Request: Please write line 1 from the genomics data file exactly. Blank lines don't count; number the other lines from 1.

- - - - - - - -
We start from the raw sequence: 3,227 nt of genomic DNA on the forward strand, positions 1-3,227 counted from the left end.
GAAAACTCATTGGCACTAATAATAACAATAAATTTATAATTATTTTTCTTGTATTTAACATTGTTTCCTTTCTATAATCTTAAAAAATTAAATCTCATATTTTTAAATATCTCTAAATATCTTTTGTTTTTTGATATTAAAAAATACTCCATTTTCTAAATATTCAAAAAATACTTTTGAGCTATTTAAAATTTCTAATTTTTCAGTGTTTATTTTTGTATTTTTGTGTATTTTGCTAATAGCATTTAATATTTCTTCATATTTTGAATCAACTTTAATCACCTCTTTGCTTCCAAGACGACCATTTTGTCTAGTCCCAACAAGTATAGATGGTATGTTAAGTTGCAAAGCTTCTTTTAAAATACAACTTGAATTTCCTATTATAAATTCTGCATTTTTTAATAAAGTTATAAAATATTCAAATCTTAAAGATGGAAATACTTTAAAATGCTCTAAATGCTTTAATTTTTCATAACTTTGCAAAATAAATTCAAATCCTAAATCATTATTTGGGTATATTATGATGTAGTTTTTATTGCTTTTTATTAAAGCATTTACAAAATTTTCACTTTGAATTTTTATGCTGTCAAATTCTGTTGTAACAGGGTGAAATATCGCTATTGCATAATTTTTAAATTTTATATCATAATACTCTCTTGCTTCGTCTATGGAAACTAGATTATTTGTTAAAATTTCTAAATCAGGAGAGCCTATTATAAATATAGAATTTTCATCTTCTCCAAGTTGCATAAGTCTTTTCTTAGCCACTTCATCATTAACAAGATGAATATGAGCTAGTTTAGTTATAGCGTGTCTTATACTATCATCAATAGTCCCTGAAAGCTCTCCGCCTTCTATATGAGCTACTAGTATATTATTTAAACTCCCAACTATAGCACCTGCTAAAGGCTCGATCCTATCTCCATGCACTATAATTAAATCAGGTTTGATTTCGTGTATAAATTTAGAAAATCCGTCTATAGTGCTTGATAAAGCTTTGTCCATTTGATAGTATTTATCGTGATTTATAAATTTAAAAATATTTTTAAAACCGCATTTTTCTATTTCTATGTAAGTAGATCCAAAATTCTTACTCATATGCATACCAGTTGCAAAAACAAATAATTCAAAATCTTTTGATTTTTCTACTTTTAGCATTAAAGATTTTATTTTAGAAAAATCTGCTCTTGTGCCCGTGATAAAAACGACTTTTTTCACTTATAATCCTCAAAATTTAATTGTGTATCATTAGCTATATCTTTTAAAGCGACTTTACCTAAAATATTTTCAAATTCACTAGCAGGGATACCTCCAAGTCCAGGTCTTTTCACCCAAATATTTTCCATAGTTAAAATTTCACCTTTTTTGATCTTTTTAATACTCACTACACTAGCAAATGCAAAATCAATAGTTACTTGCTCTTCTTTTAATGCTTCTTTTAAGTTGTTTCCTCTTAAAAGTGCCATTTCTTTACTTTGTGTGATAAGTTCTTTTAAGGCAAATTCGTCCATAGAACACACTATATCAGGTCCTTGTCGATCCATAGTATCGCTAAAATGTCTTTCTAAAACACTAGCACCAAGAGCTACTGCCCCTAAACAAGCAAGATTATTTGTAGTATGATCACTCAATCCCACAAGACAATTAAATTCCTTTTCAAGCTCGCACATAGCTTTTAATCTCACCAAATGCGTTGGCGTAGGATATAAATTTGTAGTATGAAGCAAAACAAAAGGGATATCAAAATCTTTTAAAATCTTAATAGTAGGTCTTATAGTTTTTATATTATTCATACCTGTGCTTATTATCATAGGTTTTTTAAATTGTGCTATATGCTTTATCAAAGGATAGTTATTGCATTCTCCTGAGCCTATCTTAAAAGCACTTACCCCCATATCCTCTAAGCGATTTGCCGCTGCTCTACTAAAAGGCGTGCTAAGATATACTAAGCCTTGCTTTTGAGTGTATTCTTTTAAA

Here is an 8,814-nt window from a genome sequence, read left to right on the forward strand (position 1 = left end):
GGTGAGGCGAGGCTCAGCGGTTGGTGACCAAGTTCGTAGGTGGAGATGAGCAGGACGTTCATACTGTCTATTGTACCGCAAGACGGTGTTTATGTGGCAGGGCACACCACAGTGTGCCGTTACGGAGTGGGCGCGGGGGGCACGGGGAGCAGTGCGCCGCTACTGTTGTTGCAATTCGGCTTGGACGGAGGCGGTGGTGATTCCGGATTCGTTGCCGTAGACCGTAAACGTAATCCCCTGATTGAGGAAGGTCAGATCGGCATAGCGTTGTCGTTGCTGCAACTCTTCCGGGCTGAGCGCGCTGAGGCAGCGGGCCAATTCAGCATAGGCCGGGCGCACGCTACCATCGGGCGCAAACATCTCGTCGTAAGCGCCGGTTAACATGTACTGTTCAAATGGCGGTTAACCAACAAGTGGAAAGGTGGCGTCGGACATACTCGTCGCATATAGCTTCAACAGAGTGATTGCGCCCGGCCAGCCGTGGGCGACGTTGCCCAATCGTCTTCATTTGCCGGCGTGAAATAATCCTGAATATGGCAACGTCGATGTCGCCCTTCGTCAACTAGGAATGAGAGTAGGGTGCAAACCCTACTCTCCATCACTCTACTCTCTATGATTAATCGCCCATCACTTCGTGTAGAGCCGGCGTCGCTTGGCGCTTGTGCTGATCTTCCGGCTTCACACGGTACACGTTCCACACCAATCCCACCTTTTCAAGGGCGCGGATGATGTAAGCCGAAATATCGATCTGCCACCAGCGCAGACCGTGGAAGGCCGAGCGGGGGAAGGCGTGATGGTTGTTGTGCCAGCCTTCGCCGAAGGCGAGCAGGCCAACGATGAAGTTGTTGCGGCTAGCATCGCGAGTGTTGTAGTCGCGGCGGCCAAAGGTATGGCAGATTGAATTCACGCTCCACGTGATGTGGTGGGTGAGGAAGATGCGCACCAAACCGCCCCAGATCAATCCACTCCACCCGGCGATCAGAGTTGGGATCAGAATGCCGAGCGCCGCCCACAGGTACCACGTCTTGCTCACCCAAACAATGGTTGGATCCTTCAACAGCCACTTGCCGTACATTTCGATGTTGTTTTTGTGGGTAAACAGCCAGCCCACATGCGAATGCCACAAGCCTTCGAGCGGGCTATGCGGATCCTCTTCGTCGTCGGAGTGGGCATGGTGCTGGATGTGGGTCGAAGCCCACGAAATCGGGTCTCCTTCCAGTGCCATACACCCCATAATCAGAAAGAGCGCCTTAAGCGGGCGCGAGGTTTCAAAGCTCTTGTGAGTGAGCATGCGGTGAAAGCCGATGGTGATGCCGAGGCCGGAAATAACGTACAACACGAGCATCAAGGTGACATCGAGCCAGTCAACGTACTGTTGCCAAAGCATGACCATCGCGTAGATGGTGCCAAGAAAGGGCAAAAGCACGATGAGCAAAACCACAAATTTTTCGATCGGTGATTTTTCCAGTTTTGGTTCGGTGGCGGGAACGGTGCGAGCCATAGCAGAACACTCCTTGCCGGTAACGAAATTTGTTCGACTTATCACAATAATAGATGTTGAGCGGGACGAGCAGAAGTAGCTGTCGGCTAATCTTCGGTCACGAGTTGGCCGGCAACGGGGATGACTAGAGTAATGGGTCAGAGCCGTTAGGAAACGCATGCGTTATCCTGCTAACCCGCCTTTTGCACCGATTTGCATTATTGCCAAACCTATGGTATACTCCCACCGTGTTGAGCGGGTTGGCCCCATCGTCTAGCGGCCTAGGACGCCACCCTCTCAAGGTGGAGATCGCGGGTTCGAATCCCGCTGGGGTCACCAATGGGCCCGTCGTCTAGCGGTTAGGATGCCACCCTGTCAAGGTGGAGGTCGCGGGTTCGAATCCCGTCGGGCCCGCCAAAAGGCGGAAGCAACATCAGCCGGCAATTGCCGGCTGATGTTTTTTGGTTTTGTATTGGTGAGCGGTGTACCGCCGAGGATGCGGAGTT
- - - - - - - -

We start from the raw sequence: 3,227 nt of genomic DNA on the forward strand, positions 1-3,227 counted from the left end.